• CriticalCurrent of Marginally Stable Nb_{3}Sn — We recommended that simple measurements be made that would show that criticalcurrent density measured at another laboratory was too high by a factor of about 6. We based this recommendation on our 1995 paper ("Anomalous Switching Phenomenon in CriticalCurrent Measurements when Using Conductive Mandrels," IEEE Trans. Appl. Supercond. 5, 34423444) in which we showed that a subtle effect creates misleading results. The researchers made the additional measurements, verified our explanation, and presented the results at the 2002 Applied Superconductivity Conference.
Two common myths about criticalcurrent measurements are that the highest measured value is correct and that the repeatable value is correct. The study supports our suggestion that the endtoend sample voltage is an important diagnostic, especially when measuring marginallystable conductors.
Threedimensional resistance surface of a pureNb specimen.

• Residual Resistivity Ratio Measurements of HighPurity Nb — We compared two methods of measuring the RRR of highpurity Nb and achieved agreement within 6 percent. The RRR is typically defined as the ratio of the electrical resistivities or resistances measured at 273 kelvins and 4.2 kelvins (the boiling point of helium at standard atmospheric pressure). However, pure Nb is superconducting at 4.2 kelvins, so the lowtemperature resistance is defined as the resistance in the normal (nonsuperconducting) state extrapolated to 4.2 kelvins and zero magnetic field.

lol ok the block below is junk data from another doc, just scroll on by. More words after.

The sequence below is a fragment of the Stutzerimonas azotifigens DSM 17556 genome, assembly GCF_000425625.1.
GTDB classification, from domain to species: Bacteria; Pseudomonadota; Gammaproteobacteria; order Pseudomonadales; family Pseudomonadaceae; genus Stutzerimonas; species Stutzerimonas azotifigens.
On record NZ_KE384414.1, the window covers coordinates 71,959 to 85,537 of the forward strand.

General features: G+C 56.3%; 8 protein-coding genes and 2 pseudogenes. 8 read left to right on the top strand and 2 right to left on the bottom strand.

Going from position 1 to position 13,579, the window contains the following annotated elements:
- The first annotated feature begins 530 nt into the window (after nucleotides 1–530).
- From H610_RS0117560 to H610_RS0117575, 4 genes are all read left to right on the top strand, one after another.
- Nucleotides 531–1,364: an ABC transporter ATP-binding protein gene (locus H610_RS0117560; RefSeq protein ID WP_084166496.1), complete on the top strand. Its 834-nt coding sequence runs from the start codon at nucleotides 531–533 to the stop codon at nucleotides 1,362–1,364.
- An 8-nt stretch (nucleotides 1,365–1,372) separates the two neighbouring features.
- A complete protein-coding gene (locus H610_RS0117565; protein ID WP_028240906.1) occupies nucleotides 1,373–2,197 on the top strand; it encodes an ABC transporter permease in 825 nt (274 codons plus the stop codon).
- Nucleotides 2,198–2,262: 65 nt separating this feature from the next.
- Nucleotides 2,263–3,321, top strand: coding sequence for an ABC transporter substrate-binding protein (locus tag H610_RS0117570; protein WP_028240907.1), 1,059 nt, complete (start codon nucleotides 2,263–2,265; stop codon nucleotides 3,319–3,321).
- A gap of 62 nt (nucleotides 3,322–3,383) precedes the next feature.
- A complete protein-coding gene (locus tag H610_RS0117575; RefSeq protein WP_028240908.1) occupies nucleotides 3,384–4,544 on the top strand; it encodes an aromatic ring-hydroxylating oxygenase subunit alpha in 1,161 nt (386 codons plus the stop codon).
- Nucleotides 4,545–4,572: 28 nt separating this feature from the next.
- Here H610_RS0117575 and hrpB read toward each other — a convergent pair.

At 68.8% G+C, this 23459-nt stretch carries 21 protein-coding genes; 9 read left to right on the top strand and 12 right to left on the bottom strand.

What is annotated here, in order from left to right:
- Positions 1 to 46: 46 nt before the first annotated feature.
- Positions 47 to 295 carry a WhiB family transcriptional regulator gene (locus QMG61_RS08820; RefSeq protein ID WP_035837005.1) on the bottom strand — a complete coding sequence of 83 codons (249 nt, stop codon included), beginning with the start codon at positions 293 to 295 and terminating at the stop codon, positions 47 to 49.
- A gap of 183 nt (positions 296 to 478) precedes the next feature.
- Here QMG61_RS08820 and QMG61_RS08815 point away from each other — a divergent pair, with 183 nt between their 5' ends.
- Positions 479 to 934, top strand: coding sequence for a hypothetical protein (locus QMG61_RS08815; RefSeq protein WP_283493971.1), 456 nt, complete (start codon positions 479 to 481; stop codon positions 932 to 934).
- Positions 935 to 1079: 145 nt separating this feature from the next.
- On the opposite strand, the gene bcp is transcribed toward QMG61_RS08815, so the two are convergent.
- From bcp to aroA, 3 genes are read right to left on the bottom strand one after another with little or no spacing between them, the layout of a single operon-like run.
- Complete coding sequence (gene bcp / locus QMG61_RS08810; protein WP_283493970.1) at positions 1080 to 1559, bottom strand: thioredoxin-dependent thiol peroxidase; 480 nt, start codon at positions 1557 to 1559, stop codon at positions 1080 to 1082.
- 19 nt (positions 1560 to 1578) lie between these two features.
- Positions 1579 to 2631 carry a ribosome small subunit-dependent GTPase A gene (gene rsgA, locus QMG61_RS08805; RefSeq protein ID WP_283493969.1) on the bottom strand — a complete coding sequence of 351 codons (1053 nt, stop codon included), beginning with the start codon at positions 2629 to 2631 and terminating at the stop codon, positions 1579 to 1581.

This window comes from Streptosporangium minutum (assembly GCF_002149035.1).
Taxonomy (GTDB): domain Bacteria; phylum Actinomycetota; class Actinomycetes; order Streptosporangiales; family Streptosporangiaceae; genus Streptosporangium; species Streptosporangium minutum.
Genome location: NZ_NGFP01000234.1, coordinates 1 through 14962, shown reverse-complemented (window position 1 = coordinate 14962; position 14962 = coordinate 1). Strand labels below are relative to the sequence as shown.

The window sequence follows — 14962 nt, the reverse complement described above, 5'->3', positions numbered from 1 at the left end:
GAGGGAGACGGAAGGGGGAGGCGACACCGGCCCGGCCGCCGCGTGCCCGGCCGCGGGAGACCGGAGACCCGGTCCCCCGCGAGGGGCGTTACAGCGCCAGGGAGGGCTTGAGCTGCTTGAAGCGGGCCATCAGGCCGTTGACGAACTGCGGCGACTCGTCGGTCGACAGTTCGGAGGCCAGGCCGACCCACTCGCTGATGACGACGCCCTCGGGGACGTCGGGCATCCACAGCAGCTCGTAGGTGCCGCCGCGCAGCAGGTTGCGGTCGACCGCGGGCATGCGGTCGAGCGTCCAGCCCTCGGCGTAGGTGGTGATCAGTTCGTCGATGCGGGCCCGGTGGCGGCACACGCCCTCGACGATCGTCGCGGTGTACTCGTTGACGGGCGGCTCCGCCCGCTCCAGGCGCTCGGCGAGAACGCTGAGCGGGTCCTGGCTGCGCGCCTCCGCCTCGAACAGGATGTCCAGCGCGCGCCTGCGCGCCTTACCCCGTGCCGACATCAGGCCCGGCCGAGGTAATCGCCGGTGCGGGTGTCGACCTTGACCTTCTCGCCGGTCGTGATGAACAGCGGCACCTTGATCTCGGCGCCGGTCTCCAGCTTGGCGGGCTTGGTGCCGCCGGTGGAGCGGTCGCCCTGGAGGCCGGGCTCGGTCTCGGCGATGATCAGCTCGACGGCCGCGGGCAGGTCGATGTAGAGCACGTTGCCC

Components and assembled unit for the magnetic levitation demonstration.

The two methods to obtain this extrapolated normalstate resistance are (1) measure the normalstate resistance as a function of field at 4.2 kelvins and extrapolate to zero field (field extrapolation), or (2) measure the normalstate resistance as a function of temperature in zero field and extrapolate to 4.2 kelvins (temperature extrapolation). Both methods require the precise measurement of resistance as small as 0.5 microohms on a specimen that resists wetting by solder. Both methods have their difficulties and typically would be performed with different experimental apparatus. In our experiment we can make both types of measurements during a single sequence with one apparatus to directly compare methods on a given specimen.
The resistance surface as a function of temperature and magnetic field is shown above. When the combination of field and temperature are low enough, the sample is in the superconducting state and the resistance is zero. The transition from superconducting to normal state occurs at lower magnetic fields as the temperature is increased. For temperatures above 9.4 or 9.5 kelvins, the sample is normal at zero magnetic field. The surface was generated with measurements of resistance R versus temperature T at zero magnetic field H and measurements of R versus H at various T.
Outreach
• Demonstration Experiments — We hosted a high school physics teacher under the Practical HandsOn Application to Science Education (PHASE) program during the summer of 2002 to develop and construct demonstrations in superconductivity and magnetism for outreach programs. He constructed multiple kits of five different demonstrations. A set of instructions was written for the two superconductivity demonstrations (magnetic bearing and levitated train) that will be used by NIST staff and local science teachers through the Career Awareness and Resource Education (CARE) program. Two of the magnetism demonstrations were detailed in a paper to be published in The Physics Teacher. One illustrated the diamagnetic properties of water and the other demonstrated diamagnetically stabilized magnetic levitation.

Demonstrating diamagnetically stabalized levitation for his high school class.

Standards Committees
• Loren Goodrich is the Chairman of IEC TC 90, the U.S. Technical Advisor to TC 90, the Convener of Working Group 2 (WG2) in TC 90, the primary U.S. Expert to WG4, WG5, WG6 and WG11, and the secondary U.S. Expert to WG1, WG3, and WG7.
• Ted Stauffer is Administrator of the U.S. Technical Advisory Group to TC 90.